Since I said that I would have some thoughts on the movie The Kids Are All Right, I’ve decided to take a break from drawing to give you those thoughts.
The aforementioned film is about Nic (Annette Bening) and Jules (Julianne Moore), two married women that have raised Joni (Mia Wasikowska) and Laser (Josh Hutcherson), both of whom were conceived by artificial insemination. Joni is 18, ready to go off to college and Laser convinces her to try to find their sperm donor, a restaurant owner and chef named Paul (Mark Ruffalo). Although at first hesitant, she calls the sperm bank and the two kids meet Paul, which then leads to him having dinner with the entire family. (He accepts the invitation by saying, “I love lesbians!”) His entrance into the family life causes chaos and problems for everyone. Although Nic and Jules relationship has been strained at the start of the film, the presence of their sperm donor only makes this shakier.
The wonderful thing about Lisa Cholodenko’s film, which she co-wrote with Stuart Blumberg, is that it presents the relationship of Nic and Jules and their family in a manner that does not make the film into a political piece. The two experience problems could easily happen in a heterosexual relationship. Yes, two of the central characters are lesbians, which does facilitate the key plot point of the sperm donor entering their lives. Never do we see the Nic and Jules suffer harassment from being in a same-sex relationship, nor do Joni and Laser get bullied for having two moms. If anything, Cholodenko’s film presents an idealized world, which prevents other topics from getting in the way of telling the key story in this film.
The film also presents sexuality as being fluid during a conversation between the two moms and their son. (This is the part where you have to skip over a paragraph if you haven’t seen the film because of a SPOILER ALERT.) This presentation causes the affair that Jules begins with Paul to feel less uncomfortable. Cholodenko and her partner have had a child, so the chances of her suggesting that “Oh, women can’t resist a hunky guy” is probably not the point. Paul is the opposite of Nic. While Nic is the leader of the family and the stereotypical controlling and worrying lesbian, Paul is a laid back person who is there and she already has a connection with. This is something that could happen in a heterosexual relationship as well.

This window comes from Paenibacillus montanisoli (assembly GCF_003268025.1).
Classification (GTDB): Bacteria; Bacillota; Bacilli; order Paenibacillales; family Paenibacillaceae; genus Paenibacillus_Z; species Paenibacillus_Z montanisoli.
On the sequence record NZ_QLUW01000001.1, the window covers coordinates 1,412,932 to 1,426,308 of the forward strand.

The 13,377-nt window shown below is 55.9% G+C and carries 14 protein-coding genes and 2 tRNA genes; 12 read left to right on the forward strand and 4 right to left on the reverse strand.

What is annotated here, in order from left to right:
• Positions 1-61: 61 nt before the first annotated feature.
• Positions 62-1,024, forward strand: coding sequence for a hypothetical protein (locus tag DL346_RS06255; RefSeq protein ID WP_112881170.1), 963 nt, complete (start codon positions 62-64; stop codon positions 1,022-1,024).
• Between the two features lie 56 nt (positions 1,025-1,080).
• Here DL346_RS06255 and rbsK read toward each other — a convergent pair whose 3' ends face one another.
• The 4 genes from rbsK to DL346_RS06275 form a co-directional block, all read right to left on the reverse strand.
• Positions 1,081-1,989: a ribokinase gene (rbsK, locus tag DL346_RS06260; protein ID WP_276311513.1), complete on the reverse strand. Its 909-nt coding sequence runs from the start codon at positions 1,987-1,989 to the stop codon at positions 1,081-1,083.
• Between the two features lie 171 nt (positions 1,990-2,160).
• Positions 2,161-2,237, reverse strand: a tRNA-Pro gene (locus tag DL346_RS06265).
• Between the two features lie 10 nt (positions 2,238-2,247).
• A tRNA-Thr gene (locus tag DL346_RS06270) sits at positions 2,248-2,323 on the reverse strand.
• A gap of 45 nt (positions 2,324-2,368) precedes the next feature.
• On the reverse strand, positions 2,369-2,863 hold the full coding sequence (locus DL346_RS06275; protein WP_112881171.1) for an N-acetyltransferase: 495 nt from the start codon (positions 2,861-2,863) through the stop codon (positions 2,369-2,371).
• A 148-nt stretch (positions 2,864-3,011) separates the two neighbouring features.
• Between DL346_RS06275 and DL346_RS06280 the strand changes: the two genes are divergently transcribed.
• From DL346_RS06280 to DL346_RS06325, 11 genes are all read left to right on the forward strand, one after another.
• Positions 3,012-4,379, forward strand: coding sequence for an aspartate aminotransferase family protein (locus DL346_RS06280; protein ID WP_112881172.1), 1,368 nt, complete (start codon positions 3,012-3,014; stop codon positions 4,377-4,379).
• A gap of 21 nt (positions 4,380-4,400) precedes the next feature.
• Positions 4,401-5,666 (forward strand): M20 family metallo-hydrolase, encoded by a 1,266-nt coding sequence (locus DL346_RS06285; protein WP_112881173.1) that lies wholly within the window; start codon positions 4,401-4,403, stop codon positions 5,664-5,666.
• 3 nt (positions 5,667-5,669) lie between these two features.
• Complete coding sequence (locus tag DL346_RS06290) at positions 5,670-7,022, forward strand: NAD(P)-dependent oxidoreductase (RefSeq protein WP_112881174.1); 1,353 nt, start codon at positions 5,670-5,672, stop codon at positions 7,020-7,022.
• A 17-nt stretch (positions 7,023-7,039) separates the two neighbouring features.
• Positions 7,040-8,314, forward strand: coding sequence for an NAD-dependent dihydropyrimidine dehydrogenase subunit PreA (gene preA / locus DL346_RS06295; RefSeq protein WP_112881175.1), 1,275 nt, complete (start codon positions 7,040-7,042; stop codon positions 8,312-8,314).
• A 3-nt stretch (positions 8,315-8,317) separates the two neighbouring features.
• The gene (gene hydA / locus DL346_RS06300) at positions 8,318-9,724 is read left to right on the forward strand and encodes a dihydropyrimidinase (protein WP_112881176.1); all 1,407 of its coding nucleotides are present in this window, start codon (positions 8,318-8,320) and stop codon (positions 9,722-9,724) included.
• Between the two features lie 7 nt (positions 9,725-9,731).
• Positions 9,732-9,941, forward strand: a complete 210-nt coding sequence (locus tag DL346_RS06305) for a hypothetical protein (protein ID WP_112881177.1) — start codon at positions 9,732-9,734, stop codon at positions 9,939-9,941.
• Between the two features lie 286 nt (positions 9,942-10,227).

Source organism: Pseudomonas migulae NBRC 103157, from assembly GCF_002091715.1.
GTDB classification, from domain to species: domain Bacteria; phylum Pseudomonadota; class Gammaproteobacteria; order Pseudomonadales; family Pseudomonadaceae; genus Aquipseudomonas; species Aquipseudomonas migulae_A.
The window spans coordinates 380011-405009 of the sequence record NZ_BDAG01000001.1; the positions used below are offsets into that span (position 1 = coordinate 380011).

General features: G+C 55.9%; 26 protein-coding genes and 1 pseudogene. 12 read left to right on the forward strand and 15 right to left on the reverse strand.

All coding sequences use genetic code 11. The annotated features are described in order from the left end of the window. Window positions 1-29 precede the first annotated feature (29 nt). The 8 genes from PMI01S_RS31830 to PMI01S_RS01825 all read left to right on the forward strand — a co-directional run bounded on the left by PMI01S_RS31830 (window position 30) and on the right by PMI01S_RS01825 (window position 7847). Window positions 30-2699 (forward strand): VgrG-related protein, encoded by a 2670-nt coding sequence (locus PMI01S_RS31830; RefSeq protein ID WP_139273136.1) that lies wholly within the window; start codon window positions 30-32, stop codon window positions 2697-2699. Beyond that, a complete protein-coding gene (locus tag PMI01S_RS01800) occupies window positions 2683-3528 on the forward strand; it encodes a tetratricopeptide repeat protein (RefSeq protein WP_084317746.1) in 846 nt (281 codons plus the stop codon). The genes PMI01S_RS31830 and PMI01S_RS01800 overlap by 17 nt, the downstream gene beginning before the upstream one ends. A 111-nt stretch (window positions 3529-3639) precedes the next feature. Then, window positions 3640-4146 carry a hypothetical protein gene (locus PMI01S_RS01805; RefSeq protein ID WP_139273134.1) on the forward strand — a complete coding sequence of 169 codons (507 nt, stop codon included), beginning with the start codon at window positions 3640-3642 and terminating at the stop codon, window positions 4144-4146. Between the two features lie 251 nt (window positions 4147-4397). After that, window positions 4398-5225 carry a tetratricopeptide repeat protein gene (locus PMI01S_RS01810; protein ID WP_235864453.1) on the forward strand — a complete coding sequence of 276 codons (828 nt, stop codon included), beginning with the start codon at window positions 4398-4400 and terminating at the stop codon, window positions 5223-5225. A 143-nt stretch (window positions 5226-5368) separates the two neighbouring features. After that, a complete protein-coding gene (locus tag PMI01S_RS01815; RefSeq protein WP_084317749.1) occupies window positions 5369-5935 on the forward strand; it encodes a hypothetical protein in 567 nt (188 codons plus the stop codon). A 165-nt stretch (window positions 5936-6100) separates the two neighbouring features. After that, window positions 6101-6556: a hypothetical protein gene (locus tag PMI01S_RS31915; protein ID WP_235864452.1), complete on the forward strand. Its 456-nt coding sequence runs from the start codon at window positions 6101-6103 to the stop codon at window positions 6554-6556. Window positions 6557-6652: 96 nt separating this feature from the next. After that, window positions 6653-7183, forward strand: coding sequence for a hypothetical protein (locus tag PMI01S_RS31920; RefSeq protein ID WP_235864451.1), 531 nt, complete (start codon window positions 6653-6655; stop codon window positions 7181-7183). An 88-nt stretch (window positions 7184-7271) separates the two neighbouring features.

There is also a discussion that occurs between Nic and Jules after a confrontation about the affair where Nic asks, “So, are you straight now?” For me, this reminded me of 1). the typical belief that you’re either straight or gay, you can’t be bisexual that is even believed by members of the LGBT community and 2). of a Dykes to Watch Out For strip where one of the characters, Sparrow, has been dating a man. Another character asks her if she’s straight, to which she says she isn’t. The conversation goes on between the prior characters and a third character, where Sparrow discusses her confusion and how the others aren’t helping. (In a later strip, she refers to herself as a bisexual lesbian.) Yes, I realize that I just summarized almost an entire Dykes to Watch Out For comic, but it is relevant to this. That very exchange gives the idealistic world of the film some realism; the chances that someone might say that to their partner is very likely because of their distress and because of the stigma of bisexuality. (Spoiler alert ends)
The Kids Are All Right is overall a refreshing film on many levels. It features gay characters without pushing a political agenda, it is a natural comedy that doesn’t rely on forced humor, and portrays lesbians in a way that is seldom seen in mainstream American media. The entire cast—notably Bening, Moore, and Ruffalo—give terrific performances that show the emotional depth and vulnerability of the characters. It left me feeling happy in a way that a film hasn’t done in years because it has substance. That Cholodenko has managed to create a comedy that manages to be so successful in telling a story is terrific.